From: Ron Buchalski (no email)
Date: Fri Oct 12 2001 - 14:16:09 EDT
Was the email sent to you from Cisco, or a Cisco distributor?
The disclaimer about non-Cisco memory is still intact:
If you call Cisco TAC and ask for the Approved Vendor List (AVL) for a
particular product, the TAC engineer will provide you with part numbers and
vendor info that's pulled from the same list that Cisco uses internally when
purchasing memory. The list is updated regularly, so a particular memory
product and/or vendor that was approved in January may no longer be on the
approved list today.
Memory product vendors change their products over time, so a memory product
may become 'disqualified' on Cisco's list simply because it's no longer
available (to Cisco) from the vendor, although it may be available from one
of the manufacturer's distributors, until they clear out old stock. In most
cases, the vendor has replaced it with an updated product, and the updated
product will eventually be tested by Cisco and added to the AVL.
In other cases, Cisco may have uncovered a problem with a particular
vendor's memory product, so the product becomes disqualified. In these
cases, if the problem is critical, Cisco would probably recall the memory
So, unless Cisco is concerned about having 'stale AVL information' remaining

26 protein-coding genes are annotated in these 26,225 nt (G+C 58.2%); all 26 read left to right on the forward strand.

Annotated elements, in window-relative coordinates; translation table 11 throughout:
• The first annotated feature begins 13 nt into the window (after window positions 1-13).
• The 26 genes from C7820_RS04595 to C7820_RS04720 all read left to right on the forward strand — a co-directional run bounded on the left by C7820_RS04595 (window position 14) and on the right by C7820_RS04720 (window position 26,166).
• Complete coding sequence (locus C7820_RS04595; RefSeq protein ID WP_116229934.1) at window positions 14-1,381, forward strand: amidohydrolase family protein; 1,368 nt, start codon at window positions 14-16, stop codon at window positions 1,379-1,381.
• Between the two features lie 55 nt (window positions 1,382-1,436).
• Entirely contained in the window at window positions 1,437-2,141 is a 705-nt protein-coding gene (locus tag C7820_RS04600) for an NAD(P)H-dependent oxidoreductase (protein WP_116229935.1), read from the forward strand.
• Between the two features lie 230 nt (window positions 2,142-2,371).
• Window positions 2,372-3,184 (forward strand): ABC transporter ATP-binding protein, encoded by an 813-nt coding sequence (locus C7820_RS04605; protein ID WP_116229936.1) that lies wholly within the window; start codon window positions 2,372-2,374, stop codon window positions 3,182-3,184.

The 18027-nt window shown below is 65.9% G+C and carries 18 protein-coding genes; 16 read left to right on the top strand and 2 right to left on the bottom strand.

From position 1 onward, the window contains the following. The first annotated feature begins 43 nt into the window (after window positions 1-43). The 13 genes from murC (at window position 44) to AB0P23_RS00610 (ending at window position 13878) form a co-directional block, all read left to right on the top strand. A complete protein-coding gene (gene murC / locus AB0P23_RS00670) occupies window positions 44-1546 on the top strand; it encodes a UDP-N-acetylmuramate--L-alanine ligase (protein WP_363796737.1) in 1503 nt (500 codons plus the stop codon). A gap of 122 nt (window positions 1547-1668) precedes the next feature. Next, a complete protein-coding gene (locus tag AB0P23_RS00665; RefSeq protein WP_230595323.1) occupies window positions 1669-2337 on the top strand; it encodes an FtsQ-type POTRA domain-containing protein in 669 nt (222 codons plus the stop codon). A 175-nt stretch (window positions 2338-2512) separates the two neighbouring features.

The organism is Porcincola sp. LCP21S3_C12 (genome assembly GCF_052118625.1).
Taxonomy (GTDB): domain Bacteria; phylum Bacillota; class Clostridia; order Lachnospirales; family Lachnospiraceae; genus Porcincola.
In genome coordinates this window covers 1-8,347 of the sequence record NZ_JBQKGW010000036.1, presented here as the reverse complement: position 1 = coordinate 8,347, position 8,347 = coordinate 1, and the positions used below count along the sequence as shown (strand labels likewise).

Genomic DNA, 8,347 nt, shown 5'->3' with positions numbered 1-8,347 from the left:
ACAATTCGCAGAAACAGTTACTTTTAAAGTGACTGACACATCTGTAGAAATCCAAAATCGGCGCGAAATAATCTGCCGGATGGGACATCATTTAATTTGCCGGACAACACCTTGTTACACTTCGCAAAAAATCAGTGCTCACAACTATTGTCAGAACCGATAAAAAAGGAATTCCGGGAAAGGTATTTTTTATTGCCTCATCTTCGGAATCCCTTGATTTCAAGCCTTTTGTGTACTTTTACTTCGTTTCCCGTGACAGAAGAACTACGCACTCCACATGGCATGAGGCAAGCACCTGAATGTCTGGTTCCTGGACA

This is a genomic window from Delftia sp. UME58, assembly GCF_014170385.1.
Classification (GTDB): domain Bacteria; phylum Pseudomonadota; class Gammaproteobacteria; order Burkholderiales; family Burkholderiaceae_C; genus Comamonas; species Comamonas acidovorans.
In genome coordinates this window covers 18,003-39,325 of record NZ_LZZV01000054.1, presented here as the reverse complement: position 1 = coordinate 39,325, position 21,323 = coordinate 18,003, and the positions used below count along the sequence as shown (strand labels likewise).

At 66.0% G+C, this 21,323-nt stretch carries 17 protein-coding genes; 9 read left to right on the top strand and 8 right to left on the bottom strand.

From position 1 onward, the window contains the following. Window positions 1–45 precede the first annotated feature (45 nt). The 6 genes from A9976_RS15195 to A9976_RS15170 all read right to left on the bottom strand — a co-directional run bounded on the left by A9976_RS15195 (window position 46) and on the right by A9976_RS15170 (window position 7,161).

in a customer's hands, I can't see any reason why this process would stop.
>From: "Walters" <>
>Subject: Changed Cisco Memory Policy??
>Date: Fri, 12 Oct 2001 06:16:22 -0500
>Has anybody else received one of
>these emails? I don't have an issue
>related to this, but I am concerned that
>this will drive up the costs of maintaining
>and improving my infrastructure.
> > Going forward, Cisco no longer recommends
> > the use in our networking products of memory
> > products sold by third parties. Cisco has therefore
> > discontinued the "Approved Vendor List" we have
> > maintained in the past. In the event your company
> > contacts Cisco with a support issue, and Cisco
> > determines that the support issue you have reported
> > is one that arises from your company's use of a third
> > party memory product, Cisco may, in its discretion,
> > refuse to provide technical assistance to help
> > resolve the issue you have identified, whether
> > such assistance would be provided under a product
> > warranty or under a support plan such as SmartNet.
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